Chinese cravings are borderline impossible to resist, but it doesn't always have to be takeout. Head to the kitchen and whip up your favorites at home, including this to-die-for General Tso's chicken from Diana Kuan's class, Chinese Takeout Favorites: Fresh at Home.
Fried carbs: yum. Fried carbs involving spring-roll wrappers filled with sweet bananas and jackfruit, rolled into crêpe-like tubes, then crisped up in the pan? Triple yum. Enter the Filipino street food known as turon, aka banana lumpia.
Kris Galicia Brown
If you've ever gawked at the display case at a Japanese bakery — all those magically perfect cakes and pastries! — you won't believe how easy it is to make some of them at home. And if you've never been to a Japanese bakery, get ready to be blown away.
Jessie Oleson Moore
Learn how to make kimchi pancakes with author/illustrator Aram Kim from her book "No Kimchi for Me!"
At this point in the culinary history of the world, Western cooks are plenty familiar with soy sauce and sweet and sour sauce.
Jessie Oleson Moore
Noodles were invented in China 4,000 years ago. And lucky for us, over 4,000 years, LOTS of different varieties have come to be — each one more delicious than the last.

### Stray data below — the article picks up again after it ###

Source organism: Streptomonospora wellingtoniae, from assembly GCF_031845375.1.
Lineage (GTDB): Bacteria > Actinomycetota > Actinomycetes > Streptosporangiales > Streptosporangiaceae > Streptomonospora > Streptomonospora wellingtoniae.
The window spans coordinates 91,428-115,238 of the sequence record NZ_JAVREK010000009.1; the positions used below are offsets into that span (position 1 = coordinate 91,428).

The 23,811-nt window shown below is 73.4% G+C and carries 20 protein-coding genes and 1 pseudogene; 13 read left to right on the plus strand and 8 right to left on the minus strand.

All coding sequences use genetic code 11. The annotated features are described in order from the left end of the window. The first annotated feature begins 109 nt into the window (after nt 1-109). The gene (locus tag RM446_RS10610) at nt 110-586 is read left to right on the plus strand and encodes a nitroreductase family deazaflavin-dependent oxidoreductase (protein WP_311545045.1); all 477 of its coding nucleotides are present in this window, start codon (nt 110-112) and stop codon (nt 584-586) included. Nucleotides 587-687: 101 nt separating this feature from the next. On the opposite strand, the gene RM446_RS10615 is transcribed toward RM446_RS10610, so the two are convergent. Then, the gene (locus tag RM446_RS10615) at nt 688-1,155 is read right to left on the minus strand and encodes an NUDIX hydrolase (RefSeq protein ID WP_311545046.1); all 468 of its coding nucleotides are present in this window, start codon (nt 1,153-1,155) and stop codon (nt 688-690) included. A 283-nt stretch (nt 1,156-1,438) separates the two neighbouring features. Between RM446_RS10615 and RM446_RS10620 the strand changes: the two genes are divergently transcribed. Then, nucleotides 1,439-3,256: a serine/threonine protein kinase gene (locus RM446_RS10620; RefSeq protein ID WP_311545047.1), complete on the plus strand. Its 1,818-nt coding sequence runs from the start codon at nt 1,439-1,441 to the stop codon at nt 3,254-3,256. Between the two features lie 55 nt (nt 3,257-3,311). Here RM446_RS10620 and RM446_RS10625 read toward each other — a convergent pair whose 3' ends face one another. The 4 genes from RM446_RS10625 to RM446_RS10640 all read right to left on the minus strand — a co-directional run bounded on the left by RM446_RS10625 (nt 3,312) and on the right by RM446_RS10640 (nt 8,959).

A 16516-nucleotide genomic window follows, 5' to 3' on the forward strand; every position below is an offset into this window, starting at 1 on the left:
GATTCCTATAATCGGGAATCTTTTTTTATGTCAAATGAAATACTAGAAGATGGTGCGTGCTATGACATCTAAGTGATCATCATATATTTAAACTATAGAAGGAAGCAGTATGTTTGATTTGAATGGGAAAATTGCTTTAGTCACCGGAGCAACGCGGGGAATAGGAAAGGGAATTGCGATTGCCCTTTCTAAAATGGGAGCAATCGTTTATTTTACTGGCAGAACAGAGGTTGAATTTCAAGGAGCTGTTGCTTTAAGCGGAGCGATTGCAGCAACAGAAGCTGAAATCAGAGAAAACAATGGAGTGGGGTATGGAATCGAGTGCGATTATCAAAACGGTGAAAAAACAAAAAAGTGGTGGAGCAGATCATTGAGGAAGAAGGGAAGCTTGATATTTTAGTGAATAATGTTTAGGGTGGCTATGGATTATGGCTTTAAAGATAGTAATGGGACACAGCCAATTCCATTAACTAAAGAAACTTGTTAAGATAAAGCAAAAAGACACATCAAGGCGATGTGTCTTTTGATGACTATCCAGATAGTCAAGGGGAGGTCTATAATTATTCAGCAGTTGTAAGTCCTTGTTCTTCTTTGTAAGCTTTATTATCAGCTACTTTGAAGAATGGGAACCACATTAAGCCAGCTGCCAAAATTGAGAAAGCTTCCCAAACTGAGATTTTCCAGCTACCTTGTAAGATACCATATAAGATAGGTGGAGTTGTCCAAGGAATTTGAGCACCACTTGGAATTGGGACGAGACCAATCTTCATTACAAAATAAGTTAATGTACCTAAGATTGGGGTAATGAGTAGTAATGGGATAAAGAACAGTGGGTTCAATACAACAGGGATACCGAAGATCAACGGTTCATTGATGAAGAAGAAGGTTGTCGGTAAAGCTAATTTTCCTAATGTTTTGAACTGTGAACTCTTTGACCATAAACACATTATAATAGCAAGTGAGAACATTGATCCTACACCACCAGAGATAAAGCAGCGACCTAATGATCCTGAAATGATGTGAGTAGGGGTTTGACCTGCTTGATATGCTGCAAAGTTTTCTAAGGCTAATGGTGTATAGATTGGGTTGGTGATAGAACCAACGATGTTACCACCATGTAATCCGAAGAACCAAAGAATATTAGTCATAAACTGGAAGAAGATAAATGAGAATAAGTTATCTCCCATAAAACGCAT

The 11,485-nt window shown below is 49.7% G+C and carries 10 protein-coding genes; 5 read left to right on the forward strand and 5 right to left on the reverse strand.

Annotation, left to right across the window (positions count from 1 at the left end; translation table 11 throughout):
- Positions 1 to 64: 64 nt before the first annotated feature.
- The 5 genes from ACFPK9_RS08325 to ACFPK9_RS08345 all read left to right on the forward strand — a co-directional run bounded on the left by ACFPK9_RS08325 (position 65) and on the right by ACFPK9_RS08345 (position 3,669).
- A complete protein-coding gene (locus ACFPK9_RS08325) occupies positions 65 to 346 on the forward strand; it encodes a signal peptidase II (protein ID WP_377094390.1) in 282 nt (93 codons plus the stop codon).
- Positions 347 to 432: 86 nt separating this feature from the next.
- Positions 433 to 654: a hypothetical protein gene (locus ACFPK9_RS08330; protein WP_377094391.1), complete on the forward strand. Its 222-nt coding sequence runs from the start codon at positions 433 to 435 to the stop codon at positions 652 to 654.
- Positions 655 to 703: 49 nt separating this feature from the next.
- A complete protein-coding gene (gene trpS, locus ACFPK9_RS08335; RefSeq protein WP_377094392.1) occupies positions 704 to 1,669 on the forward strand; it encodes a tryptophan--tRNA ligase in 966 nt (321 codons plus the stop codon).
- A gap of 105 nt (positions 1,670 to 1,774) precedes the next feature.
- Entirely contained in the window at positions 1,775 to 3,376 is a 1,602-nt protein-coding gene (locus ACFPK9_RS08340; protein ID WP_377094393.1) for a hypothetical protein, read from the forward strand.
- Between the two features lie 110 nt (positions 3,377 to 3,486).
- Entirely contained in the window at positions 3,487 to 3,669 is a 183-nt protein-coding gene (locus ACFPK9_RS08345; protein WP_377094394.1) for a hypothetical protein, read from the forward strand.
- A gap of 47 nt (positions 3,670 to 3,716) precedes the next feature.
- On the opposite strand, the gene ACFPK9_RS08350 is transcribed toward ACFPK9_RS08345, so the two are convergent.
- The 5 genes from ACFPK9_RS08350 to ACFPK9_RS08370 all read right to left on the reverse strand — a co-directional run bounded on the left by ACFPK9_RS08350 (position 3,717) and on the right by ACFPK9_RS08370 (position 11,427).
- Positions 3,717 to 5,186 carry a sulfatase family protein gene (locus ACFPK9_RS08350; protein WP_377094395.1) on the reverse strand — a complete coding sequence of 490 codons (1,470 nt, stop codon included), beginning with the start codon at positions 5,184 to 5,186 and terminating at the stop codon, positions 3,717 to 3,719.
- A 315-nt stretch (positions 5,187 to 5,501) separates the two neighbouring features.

Jennifer Anderson
If you want perfect dumplings (you know you do), you're gonna need to learn how to use a traditional bamboo steamer. It's a basic but essential cooking method.
Jessie Oleson Moore
In this last lesson, Beni introduces you to the world of cabbage wraps with Korean-style tofu and cabbage. See how to prepare and cook tofu, remove cabbage leaves and prepare them for wrapping. And if cabbage isn’t your favorite, Beni's got you covered ... with rice paper!
A good stir-fry recipe is the ultimate saucy, spicy cure for a crazy weeknight. Even when you really don't feel like cooking, this fast, flavorful dish is basic enough to crank out in 20 minutes, and it's way better for you than takeout.
Allison Ruth
Whether you want to slice it onto your sushi or steep it into tea, this super-nutritious root veggie is awesome to have on hand. It's also the perfect indoor potted herb: it’s very low-maintenance, loves partial sunlight and you can use parts of it at a time, leaving the rest in the soil to continue growing.
Meredith Skyer
Now Reading